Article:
A blow against the opposition

There can be no doubt about the ANC's overwhelming desire to strike a blow against the DA in the Western Cape.

THE DECISION BY the New National Party to quit the Democratic Alliance and cut a deal with the African National Congress marks the final stage of the NNP's decline. Its survival now hangs on the thread of a single strategic ploy.

When F.W. de Klerk abandoned apartheid in 1990 his intention was to negotiate the constitutional entrenchment of permanent power sharing and federalism. He pinned his hopes on winning a third of the vote for the National Party in a democratic election so that it could block amendments to such a constitution. But by 1994 he had had to settle for 20 per cent of the vote and a rubber-stamp role in government. By 1996 the NP electorate was visibly disenchanted with the failure of its leaders to temper the actions of the ANC. Marthinus van Schalkwyk rode this discontent first to topple the NP's crown prince, Roelf Meyer, and then to succeed De Klerk. He had more than ten times as many seats as Tony Leon's Democratic Party and enjoyed all the advantages of being the official leader of the opposition, yet Van Schalkwyk singularly failed to meet the challenge. When the NNP lost two thirds of its vote and fell behind the DP in 1999 the game was up. Post-election polls saw the DP surging ahead and NNP local councillors began defecting to it in droves.

Above all, the NNP was bankrupt. Indeed, Van Schalkwyk must have realised immediately that the party could never fight another election on its own. Election campaigns are fought on overdrafts which, if the fund-raising goes right, are then paid off by donors. With bad debts of R5.2 million it was clear that the NNP would never get either the overdraft or the donors it needed: it had fought its last battle. No wonder Van Schalkwyk joyfully accepted the DP's embrace in 2000, using the Democratic Alliance to hide just how weak his situation was. Blessedly, it meant that the NNP no longer faced opinion polls or municipal by-elections that would reveal its continuing collapse in the face of the DP's advance.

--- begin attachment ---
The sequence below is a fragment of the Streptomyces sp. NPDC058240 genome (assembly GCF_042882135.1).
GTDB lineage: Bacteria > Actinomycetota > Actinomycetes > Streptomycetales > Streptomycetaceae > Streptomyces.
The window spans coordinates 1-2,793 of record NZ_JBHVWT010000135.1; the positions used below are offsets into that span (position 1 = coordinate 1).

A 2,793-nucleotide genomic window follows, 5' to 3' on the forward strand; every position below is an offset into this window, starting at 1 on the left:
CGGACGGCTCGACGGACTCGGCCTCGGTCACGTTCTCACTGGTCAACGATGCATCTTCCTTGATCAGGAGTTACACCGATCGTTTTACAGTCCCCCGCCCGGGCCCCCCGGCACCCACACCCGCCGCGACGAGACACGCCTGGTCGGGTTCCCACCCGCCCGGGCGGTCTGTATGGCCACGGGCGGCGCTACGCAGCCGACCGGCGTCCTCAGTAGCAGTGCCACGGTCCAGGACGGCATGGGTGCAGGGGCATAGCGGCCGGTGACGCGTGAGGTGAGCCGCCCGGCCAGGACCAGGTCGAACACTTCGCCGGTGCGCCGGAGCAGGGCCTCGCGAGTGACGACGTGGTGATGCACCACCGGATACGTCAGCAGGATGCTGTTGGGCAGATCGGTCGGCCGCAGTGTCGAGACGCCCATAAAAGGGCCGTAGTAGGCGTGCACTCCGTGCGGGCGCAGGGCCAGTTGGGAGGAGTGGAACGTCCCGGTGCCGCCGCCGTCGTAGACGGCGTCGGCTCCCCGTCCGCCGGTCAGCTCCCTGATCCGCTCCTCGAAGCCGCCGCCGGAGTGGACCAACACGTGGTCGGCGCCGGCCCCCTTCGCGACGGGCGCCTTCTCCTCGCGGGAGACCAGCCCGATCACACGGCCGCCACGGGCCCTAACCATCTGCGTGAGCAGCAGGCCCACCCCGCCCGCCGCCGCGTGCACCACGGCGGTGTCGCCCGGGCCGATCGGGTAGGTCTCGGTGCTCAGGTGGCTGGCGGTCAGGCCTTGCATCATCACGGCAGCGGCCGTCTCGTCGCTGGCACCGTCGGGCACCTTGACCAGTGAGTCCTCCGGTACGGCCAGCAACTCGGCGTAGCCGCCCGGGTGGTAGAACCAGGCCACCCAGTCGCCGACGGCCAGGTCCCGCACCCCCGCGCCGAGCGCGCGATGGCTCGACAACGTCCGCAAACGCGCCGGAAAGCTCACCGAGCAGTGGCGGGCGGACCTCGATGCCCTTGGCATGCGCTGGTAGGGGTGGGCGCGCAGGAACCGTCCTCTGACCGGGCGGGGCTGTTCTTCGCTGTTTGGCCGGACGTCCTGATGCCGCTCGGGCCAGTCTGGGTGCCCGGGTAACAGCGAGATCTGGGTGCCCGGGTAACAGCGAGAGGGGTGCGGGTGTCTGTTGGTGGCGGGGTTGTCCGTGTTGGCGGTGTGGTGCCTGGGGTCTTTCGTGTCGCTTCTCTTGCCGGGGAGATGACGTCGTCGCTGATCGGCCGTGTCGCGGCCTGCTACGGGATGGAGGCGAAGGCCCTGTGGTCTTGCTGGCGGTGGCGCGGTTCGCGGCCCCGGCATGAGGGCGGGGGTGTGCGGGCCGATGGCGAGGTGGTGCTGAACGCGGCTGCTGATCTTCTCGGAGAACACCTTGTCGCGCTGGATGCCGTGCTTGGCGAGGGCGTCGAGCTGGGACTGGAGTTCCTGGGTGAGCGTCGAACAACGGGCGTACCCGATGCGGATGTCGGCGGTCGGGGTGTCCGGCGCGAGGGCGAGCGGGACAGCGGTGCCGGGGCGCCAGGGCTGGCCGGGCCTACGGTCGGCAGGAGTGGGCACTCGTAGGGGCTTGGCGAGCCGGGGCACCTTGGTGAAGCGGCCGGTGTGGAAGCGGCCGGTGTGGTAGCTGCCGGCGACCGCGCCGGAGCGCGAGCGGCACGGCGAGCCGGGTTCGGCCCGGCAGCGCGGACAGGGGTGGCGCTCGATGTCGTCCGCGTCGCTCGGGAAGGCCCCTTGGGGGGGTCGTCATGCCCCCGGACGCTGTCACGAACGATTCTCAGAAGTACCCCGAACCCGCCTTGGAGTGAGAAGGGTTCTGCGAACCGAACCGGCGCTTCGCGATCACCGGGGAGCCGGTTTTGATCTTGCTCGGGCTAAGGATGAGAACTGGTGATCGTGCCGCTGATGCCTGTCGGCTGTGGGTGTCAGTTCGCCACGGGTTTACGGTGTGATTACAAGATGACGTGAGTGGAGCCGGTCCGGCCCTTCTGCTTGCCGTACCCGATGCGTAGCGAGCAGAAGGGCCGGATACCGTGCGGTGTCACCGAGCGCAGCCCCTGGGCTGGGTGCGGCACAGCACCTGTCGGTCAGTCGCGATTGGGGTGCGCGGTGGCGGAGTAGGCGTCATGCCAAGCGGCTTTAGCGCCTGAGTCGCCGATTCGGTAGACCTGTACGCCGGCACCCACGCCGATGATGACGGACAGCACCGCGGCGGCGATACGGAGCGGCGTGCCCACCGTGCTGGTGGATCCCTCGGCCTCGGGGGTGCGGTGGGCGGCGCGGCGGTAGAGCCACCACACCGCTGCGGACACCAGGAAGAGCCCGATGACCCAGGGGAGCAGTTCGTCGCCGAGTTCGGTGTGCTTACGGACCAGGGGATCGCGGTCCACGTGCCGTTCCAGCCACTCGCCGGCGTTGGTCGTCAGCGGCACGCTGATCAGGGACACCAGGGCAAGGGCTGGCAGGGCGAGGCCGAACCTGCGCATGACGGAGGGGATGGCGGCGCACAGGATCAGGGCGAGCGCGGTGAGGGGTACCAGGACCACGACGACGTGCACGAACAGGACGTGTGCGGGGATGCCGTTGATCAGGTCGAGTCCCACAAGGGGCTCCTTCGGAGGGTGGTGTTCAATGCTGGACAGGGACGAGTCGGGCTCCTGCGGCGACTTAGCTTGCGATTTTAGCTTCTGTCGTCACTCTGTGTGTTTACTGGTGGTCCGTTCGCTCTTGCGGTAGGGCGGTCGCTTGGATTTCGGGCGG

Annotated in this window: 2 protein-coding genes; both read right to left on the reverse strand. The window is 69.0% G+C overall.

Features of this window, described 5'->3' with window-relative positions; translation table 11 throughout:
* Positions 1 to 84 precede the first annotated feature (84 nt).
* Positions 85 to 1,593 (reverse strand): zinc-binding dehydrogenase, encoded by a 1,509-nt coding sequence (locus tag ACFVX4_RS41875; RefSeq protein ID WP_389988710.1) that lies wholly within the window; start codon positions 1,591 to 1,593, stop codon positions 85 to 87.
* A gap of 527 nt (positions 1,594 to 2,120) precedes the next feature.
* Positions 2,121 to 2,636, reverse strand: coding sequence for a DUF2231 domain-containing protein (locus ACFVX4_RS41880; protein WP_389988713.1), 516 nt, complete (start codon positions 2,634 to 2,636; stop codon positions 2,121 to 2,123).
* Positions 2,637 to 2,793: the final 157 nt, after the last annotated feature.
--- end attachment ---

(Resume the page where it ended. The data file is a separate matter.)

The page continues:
With hindsight, Van Schalkwyk seems to have accepted the job as number two to Leon on a strictly temporary basis, as a way of halting his party's public decline. From the first his concern seems not to have been to build the Democratic Alliance but rather to maintain a separate NNP organisation and identity, continuing to emphasise such points of difference with the DP as its attitude to the death penalty. In this way he gave the NNP a breathing space so that it could regroup - and raise its price in an ultimate deal with the ANC.

There can be no doubt about the ANC's overwhelming desire to strike a blow against the DA and to extinguish its "alternative model" of government in the Western Cape. It is the reaction of the ANC government to the break up of the DA rather than the NNP's sheer opportunism or its future that should command attention. For a party with 65 per cent of the vote - and our survey on page 6 shows that the ANC's popularity has hardly fallen since the last election - to regard a party with 19 per cent of the vote as such a threat that it is willing both to change the Constitution and to take in a new coalition partner, is extraordinary. Yet the ANC plans to make these changes despite the fact that the newcomer brings precious little with it, that the move will increase the party's difficulties with its existing alliance and coalition partners, and that it is bargaining with a party that has a determination born of despair.

The ANC's response to the break up of the DA reveals, first, just how badly the ANC needs an enemy against which to define itself. Second, for all its bravado, it shows that the government is perfectly aware of its failures, of the growing disenchantment among its supporters and of the opposition's effectiveness in mounting its critique.

Clearly, the NNP is determined not to die with a whimper. What it is demanding from the ANC is almost ludicrously bold, and it has lured the ruling party into an uncomfortable corner. Unless the ANC can attract four NNP defectors in the Western Cape legislature - assuming changed legislation on crossing the floor - it has to take these demands seriously or abandon its bid for secure control of the province. The NNP, on its own or in some form of co-operation with another party, will control the balance of power and ensure for itself what politicians need and crave most - high visibility and a constant flow of publicity. If the NNP does not lose its nerve and disintegrate it might snatch at least a temporary victory from the jaws of defeat. Unless the ANC wants to endure this uncertainty it should get back to democratic fundamentals and, as former Western Cape premier Gerald Morkel has demanded, agree to new elections in the province. This, after all, is what the voters deserve.